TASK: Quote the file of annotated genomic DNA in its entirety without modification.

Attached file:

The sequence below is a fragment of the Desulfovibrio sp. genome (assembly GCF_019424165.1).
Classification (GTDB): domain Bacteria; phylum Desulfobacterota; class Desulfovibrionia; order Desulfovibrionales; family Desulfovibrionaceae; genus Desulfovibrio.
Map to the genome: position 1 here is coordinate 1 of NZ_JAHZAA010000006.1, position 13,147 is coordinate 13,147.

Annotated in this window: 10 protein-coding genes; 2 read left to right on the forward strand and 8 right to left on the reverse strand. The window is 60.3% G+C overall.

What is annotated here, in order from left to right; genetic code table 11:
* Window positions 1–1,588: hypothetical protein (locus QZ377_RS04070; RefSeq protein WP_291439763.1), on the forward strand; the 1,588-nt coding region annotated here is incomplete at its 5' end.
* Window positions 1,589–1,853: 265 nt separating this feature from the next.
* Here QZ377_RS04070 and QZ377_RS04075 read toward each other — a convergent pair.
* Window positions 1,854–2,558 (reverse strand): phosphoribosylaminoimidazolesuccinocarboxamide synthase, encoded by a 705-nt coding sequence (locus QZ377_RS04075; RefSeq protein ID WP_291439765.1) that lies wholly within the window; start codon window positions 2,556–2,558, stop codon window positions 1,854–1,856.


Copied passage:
The sequence below is a fragment of the Desulfovibrio sp. genome (assembly GCF_019424165.1).
Classification (GTDB): domain Bacteria; phylum Desulfobacterota; class Desulfovibrionia; order Desulfovibrionales; family Desulfovibrionaceae; genus Desulfovibrio.
Map to the genome: position 1 here is coordinate 1 of NZ_JAHZAA010000006.1, position 13,147 is coordinate 13,147.

Annotated in this window: 10 protein-coding genes; 2 read left to right on the forward strand and 8 right to left on the reverse strand. The window is 60.3% G+C overall.

What is annotated here, in order from left to right; genetic code table 11:
* Window positions 1–1,588: hypothetical protein (locus QZ377_RS04070; RefSeq protein WP_291439763.1), on the forward strand; the 1,588-nt coding region annotated here is incomplete at its 5' end.
* Window positions 1,589–1,853: 265 nt separating this feature from the next.
* Here QZ377_RS04070 and QZ377_RS04075 read toward each other — a convergent pair.
* Window positions 1,854–2,558 (reverse strand): phosphoribosylaminoimidazolesuccinocarboxamide synthase, encoded by a 705-nt coding sequence (locus QZ377_RS04075; RefSeq protein ID WP_291439765.1) that lies wholly within the window; start codon window positions 2,556–2,558, stop codon window positions 1,854–1,856.